Brooklyn Community Demands Speed Cameras After 4-Year-Old Girl Is Mowed Down by SUV

A Brooklyn community is demanding change after a 4-year-old girl was struck and killed by a vehicle while walking with her mother Sunday.

Luz Gonzalez was the ninth child killed by a driver in Brooklyn this year, according to borough president Eric Adams. He marched with Luz's family and other community members to the site of the girl's death, by Wyckoff Avenue and Hart Street in Bushwick, Wednesday evening. 

Luz was the youngest of five children and the only daughter, according to family friends. She was on the way to her father's birthday celebration when a driver pulling out of a laundromat on Hart Street hit and killed her. 

"Luz in English means light, and [her mother] named her Luz because that was the light of her eyes," Luz's godmother Fabiola Mendieta told News 4. 

Now Adams and other elected leaders are calling on the state senate to vote, extend and expand a school-based speed safety camera program. The measure extending the four-year-old school zone camera program past its July 25 expiration stalled in the Senate as lawmakers ended their six-month 2018 session early Thursday morning last week.

"Yes, speed cameras would not have saved the life of this child, but it is the absence of speed cameras that are putting our children in harm's way," he said.

"The numbers show that traffic lights are not helping with fatalities and injuries," he said. "We need to re-examine and look at speed cameras."  

Brooklyn state senator Martin Golden, a Republican, has flip-flopped on issue of speed cameras -- first against them, then supporting them, and now sponsoring a measure for more stop signs and traffic lights instead of cameras. According to city records found by the News 4 I-Team, Golden's own car has been issued nine tickets for speeding in a school zone since June 2016.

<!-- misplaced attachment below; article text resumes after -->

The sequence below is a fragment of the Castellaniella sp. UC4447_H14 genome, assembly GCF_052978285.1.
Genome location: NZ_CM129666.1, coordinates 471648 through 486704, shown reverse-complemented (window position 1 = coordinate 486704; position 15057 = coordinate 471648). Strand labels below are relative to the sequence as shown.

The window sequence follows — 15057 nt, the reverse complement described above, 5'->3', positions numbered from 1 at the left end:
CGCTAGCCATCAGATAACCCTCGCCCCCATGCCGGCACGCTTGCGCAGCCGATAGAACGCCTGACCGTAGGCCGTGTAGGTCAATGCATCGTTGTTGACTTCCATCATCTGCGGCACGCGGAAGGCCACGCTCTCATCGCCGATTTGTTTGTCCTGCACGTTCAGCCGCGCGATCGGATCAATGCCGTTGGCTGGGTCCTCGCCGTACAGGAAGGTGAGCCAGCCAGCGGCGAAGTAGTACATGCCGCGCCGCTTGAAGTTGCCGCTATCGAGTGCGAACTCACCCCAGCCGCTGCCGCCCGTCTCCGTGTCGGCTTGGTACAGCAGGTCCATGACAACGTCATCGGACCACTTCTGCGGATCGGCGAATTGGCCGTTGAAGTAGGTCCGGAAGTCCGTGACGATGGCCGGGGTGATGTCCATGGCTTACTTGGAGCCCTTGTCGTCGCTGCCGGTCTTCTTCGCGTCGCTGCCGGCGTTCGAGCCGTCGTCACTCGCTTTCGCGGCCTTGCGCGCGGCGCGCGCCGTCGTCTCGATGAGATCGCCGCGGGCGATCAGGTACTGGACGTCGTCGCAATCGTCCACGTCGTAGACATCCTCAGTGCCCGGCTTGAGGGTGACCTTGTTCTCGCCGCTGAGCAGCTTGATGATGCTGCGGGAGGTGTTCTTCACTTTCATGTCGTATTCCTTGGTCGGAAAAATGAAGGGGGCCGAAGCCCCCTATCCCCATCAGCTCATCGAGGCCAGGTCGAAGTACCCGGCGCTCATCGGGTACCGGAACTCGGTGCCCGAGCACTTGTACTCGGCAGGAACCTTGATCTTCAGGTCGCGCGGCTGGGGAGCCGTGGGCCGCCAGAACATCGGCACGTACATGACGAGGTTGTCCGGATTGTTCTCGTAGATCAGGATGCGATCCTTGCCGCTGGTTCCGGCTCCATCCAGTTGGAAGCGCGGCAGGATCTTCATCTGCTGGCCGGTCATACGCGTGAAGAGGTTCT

News 4 asked Golden's office about the speed cameras but the senator did not agree to a on-camera interview nor address his tickets. A spokesperson would only say, "Senator Golden remains committed to student safety and ensuring that the city's speed cameras will not go dark on July 25. That has not changed, and it will not. Senator Golden was part of the first push to bring speed cameras to our street," adding, "He will continue to fight to keep them on and enhance street safety around our schools." 

Supporters of the speed cameras say speeding violations in school zones have dropped by 60 percent in areas where the devices are located. Under the agreement that allowed 140 speed cameras to be installed, the Legislature must approve extending the program or the cameras have to be shut down in late July.

Democratic Sen. Simcha Felder, of Brooklyn -- who sides with Republicans in the senate to give each party 31 votes in the 63-seat chamber -- said he wants revenue from speed camera fines to be used to place police officers at city schools, a move Assembly Democrats oppose.

Some legislators floated the idea that they might return for a brief special session to try to reach a deal on the bill, but Assembly Speaker Carl Heastie, of the Bronx, dismissed the idea.

"It is not my plan to bring the Assembly back," he said, saying it would be up to Senate Republican Leader John Flanagan to call his chamber back to approve the speed camera bills already passed by the Assembly.

A Flanagan spokesman blamed Heastie for putting the brakes on speed cameras, one of numerous key issues that didn't get done by the Legislature.

"He is solely to blame for what didn't get done because for weeks he folded his arms and refused to discuss any of the key issues before the Legislature," Scott Reif said.

Copyright AP - Associated Press
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